Genocide Survivors call for action against FDLR

KIGALI - Genocide Survivors have called upon regional countries and the international community to bring an end to the ‘international impunity’ shown through the support given to Democratic Forces for the Liberation of Rwanda (FDLR) whose sole objective is to “exterminate the Tutsi.”
IBUKA:Theodore Simburudari
IBUKA:Theodore Simburudari

KIGALI - Genocide Survivors have called upon regional countries and the international community to bring an end to the ‘international impunity’ shown through the support given to Democratic Forces for the Liberation of Rwanda (FDLR) whose sole objective is to “exterminate the Tutsi.”

FDLR, a rebel group mainly composed of Ex-FAR and Interahamwe militia who spearheaded the 1994 Genocide against the Tutsi, is based in Eastern Democratic Republic of Congo (DRC)

In a strong message to thousands of people, including diplomatic corps and international delegates who gathered at Rebero Genocide memorial site to mark the end of the official commemoration week, Theodore Simburudari, the president of Ibuka, the umbrella organisation of Genocide survivors’ associations, said that it is unfortunate that the international community still supports the rebels under the disguise of opposition politics.

Simburudari condemned the continued support to the rebels and other politicians working in the country who have links to the rebels.

“We find this a deliberate act by neighbouring countries and the international community to conspire with this group which is considered a terrorist organisation to exterminate the Tutsi,” Simburudari said.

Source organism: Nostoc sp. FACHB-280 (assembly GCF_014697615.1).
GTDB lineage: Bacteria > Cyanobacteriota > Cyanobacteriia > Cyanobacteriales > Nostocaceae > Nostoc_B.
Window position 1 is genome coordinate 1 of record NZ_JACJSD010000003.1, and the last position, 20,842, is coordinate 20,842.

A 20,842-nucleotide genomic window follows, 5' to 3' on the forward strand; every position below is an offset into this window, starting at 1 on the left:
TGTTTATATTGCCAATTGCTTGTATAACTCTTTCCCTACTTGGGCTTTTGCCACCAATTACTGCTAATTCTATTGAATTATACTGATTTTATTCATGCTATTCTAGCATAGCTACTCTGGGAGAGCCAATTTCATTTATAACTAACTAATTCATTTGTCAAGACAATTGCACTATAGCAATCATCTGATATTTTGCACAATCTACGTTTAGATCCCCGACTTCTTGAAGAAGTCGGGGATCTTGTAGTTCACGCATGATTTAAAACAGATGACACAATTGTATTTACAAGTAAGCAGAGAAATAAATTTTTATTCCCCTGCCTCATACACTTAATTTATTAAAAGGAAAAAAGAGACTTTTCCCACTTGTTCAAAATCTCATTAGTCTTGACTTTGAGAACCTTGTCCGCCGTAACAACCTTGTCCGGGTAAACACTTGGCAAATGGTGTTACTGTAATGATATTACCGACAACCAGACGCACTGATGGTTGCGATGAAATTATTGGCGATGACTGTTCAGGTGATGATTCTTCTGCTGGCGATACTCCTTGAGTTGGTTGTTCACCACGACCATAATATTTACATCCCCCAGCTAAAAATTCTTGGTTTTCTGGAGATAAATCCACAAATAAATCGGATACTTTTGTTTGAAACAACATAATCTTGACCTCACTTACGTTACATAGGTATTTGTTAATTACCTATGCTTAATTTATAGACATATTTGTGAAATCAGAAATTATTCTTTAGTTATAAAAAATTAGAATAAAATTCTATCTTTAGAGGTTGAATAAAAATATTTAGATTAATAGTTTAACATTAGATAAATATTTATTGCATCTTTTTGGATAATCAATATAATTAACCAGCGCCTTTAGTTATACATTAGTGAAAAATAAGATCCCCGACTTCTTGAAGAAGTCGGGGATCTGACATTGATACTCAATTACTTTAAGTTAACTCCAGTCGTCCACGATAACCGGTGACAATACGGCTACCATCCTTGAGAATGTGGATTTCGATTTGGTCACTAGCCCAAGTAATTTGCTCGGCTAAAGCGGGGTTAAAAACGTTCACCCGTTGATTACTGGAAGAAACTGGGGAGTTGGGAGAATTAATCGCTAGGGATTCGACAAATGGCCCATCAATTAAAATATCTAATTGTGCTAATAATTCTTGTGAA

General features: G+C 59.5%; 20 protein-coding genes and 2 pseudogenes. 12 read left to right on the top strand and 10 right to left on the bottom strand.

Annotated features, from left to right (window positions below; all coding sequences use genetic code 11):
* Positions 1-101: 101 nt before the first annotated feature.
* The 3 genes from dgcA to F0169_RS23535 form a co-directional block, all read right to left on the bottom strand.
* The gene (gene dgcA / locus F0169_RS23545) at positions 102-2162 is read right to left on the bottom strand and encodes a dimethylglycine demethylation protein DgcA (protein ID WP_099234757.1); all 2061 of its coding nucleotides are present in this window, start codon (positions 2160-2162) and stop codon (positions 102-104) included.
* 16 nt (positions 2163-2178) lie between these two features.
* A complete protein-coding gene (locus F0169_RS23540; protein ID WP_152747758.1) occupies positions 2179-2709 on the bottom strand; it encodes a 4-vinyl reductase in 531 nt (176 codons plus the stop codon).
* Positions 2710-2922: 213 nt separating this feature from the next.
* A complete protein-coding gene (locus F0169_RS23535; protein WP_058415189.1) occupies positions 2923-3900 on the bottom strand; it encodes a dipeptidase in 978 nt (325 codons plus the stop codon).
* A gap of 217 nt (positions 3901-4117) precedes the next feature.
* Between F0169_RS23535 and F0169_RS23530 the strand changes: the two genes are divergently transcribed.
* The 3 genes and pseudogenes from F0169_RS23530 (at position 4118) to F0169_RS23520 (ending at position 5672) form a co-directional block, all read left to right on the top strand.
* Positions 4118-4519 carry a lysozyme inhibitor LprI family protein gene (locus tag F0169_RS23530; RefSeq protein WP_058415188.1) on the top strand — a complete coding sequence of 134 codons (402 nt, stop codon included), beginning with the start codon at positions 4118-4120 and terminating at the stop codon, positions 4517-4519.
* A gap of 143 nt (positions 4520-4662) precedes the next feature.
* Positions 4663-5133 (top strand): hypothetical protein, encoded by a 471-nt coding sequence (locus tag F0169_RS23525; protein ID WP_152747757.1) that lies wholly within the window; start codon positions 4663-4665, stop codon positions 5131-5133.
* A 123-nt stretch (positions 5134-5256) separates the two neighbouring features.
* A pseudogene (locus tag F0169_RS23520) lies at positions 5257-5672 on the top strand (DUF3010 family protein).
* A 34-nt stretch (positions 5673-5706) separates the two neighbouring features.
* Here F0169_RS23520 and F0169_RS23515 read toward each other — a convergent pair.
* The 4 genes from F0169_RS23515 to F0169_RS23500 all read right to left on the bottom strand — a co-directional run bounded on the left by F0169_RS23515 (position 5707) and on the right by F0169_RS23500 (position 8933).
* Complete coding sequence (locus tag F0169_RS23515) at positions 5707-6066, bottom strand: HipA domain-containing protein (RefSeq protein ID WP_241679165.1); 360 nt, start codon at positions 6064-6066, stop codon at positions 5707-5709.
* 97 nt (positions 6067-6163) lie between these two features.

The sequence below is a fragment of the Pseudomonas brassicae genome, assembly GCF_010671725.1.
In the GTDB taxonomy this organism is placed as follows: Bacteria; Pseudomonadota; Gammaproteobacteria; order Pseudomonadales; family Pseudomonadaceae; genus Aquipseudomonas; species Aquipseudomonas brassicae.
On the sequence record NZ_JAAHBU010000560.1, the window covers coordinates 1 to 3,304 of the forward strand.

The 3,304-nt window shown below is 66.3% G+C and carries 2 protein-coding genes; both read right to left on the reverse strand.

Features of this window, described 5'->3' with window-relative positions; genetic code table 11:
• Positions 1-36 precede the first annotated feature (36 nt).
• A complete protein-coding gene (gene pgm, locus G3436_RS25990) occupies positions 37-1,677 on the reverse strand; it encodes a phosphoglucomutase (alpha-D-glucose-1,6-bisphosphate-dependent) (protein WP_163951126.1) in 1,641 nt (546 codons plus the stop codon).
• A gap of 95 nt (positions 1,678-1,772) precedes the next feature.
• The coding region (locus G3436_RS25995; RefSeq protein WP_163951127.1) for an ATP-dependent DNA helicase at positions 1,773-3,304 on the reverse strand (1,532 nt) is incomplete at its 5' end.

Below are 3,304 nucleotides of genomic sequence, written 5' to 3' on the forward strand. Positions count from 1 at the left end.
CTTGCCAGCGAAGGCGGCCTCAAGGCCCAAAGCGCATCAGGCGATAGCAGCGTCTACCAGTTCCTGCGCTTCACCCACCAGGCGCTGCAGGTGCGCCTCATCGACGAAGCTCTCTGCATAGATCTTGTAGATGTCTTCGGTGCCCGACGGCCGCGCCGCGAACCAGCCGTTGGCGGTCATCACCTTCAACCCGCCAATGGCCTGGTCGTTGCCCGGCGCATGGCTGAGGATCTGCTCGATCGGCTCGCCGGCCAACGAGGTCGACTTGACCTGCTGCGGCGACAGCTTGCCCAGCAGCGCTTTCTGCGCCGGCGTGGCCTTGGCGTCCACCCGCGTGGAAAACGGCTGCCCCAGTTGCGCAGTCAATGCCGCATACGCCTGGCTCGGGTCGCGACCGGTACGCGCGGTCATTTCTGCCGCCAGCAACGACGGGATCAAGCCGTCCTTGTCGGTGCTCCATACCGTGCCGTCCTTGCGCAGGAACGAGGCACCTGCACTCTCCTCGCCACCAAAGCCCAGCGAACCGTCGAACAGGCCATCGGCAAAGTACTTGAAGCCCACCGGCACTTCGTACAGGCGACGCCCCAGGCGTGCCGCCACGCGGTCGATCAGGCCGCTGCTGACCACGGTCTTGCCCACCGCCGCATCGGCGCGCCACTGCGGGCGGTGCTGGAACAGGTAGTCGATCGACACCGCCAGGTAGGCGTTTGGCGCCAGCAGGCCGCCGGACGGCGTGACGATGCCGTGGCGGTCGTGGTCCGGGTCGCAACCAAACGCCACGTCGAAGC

“Therefore, what we are doing here is just to commemorate and not paying attention to those issues that still traumatise Genocide survivors. We find this unacceptable”.

Simburudari said it was unfortunates that some regional countries act as safe havens and training grounds for the same people who carried out the 1994 Genocide, while others continue to support opposition leaders who the UN report clearly found to be linked to FDLR.

In reference to the findings of the UN Experts’ Report which showed that the FDLR has a big network in the region and worldwide, Simburudari singled out Victoire Ingabire Umuhoza, as one of the people linked to the FDLR, but the international community continues to mount support for her under the label of  an ‘opposition politician’.

He noted that in a move which has upset survivors, Ingabire and other FDU-Inkingi members, on several occasions attended FDLR meetings and fundraising campaigns in Europe and DRC, and yet the same people are in the country campaigning for political positions and are protected by the international community.

The head of Ibuka accused a number of western countries where FDLR leaders ‘continue to roam freely’, including Spain, United States, Norway, Netherlands and several other European countries, of continuing to give the rebels a platform to fundraise for their terrorist activities.

In what he termed as ‘double standards’, Simburudari said that Paris and Brussels in particular, have deliberately refused to cooperate with the UN investigators collecting information on the rebels leaders still living in these countries.

He noted that the arrest of Ignace Murwanashyaka, the president of FDLR and his deputy, Straton Musoni, in November 2009 in Germany, after the release of the UN report, should not be seen as a sign of commitment from European countries, but rather a beginning of a long process to bring an end to international impunity.

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